For those who are team oriented or enjoy training with, traveling with, hanging out with, and actually competing with others, powerlifting may be the bonding agent that provides fulfillment for all of these outlets. However, as a personal experience, one that can remain personal even while competing in a public space against and in the presence of many strangers, powerlifting remains an activity “for the individual.” For those with a penchant to share the experience, powerlifting allows one to do so, allowing too for the fulfillment of other needs. The activity as a certain number of times per week “I’m going to the gym now” ritual, or being an integral part of a national championship team can yield great satisfaction and is judged to be successful only by the parameters set by the individual. Simply put, there aren’t a lot of other activities that can satisfy so many needs, be put to use for so many personal reasons, or provide the benefits of walking the streets or entering the gym with a level of strength that far exceeds that of the average man or woman, even a stronger than average man or woman. Obviously, in my opinion, powerlifting is a big deal! For fair and objective criteria, for something that provides a “this is where I was, this is where I am now, this is where I’m going with my strength as expressed in my ability to squat, bench press, and deadlift,” rules are needed. Thus, an agreement on rules has to be established, and yes, some sort of organization is necessary to both note the establishment of the rules and their enforcement. So yes, there must be a powerlifting organization.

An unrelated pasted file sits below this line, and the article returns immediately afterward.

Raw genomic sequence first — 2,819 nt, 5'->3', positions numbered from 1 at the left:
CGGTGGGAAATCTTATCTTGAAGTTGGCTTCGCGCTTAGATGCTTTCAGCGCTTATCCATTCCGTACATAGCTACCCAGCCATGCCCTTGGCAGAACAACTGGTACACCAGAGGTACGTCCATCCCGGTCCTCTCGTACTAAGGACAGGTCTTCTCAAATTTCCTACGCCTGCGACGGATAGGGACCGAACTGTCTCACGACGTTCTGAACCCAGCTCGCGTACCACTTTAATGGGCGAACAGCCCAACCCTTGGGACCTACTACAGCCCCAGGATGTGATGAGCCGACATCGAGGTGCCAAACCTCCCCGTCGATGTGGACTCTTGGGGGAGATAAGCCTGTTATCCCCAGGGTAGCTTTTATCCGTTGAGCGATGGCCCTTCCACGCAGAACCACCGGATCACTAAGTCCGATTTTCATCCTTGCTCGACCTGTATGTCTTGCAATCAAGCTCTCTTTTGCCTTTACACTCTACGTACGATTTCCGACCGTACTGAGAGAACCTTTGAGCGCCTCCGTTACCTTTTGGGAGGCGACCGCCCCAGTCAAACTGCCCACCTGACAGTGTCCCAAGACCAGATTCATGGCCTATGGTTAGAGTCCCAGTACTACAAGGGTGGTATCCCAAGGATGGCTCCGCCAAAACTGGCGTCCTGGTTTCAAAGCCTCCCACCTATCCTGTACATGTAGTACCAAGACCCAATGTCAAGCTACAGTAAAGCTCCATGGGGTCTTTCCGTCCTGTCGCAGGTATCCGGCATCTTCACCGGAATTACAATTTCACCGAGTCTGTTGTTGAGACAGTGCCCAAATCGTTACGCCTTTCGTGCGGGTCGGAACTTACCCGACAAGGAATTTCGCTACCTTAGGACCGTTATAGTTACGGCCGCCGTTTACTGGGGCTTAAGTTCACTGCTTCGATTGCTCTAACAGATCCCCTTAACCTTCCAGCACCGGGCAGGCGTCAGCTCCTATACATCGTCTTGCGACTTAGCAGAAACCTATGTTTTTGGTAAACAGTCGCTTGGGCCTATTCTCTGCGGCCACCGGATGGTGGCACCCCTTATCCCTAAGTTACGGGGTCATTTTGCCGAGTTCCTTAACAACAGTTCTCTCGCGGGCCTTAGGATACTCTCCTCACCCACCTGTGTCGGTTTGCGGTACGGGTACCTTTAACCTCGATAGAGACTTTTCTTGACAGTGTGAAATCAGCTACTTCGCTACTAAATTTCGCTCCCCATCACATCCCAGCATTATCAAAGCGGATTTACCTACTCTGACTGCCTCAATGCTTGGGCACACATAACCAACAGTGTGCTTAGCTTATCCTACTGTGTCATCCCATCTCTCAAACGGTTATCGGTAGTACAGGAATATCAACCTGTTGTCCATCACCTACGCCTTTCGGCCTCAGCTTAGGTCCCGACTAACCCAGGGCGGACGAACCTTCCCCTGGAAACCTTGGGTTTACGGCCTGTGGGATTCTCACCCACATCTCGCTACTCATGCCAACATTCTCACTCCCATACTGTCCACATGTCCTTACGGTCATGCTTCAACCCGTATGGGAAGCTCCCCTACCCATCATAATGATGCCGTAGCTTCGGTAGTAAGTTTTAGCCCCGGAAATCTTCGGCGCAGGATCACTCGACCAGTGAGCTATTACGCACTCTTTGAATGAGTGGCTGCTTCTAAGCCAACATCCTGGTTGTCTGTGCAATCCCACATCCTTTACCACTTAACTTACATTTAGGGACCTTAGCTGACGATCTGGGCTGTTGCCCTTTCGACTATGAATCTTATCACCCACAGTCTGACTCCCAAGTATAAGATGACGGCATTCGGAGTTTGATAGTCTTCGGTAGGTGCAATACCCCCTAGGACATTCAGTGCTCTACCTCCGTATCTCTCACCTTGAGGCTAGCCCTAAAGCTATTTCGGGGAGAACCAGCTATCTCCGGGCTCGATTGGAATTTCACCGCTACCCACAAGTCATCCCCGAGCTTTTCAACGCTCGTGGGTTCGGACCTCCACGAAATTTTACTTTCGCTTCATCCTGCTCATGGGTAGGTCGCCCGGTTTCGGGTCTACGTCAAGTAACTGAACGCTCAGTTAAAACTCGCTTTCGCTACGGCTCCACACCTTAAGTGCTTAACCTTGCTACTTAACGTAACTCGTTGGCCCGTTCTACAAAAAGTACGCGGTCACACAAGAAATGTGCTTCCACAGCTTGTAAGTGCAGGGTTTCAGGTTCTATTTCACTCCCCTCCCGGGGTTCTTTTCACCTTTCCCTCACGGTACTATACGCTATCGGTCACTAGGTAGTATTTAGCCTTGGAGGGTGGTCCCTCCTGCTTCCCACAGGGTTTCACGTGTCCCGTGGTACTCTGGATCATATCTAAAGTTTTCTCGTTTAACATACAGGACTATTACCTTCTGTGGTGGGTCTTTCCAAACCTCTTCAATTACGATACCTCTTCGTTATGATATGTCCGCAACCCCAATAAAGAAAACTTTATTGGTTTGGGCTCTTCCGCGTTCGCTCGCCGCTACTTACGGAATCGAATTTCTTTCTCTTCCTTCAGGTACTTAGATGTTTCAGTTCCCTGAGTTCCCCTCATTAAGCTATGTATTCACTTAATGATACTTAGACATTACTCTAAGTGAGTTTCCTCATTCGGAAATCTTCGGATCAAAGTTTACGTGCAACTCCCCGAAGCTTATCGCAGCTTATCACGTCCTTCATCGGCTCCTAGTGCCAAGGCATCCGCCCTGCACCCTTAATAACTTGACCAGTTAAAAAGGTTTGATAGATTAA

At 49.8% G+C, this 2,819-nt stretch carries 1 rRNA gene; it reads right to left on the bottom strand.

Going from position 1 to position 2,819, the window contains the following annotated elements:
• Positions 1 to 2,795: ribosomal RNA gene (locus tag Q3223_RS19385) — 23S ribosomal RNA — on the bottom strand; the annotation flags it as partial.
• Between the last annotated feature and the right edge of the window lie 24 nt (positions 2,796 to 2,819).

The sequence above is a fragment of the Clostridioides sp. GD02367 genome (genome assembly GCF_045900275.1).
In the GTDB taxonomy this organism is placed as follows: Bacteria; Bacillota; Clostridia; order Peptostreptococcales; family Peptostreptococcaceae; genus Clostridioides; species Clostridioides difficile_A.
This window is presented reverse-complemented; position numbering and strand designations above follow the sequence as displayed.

Do we need five, eight, or fifteen organizations, local, national, or international? Do we need multiple organizations that pull the sport in different directions, often at odds with the philosophy and regulations of others? This has been the question almost since the sport was officially organized, viewed as an avenue for personal benefit, and had drug use and drug testing added to the mix. Many if not most of the organizations that were populating the sport in the 1970s and ‘80s are long gone for various reasons. Of course more have taken their place but when dealing with individual needs and desires and ultimately, this is what powerlifting does, there are an awful lot of needs and desires to be fulfilled. This is why there have been and will continue to be such a broad range of powerlifting organizations or “organized groups.” If the group fulfills the need, they will exist. When personal greed among those who run the group or when the guiding philosophy of the group is judged to be unnecessary or does not serve members or followers properly, it will cease to exist. Thus, while I would like to see an all encompassing and singular organization governing the sport, this will not happen, will never happen. As long as one can find a comfortable landing spot for themselves, one that allows them to compete in a manner they believe to be fair, even handed, and need fulfilling, it’s all good.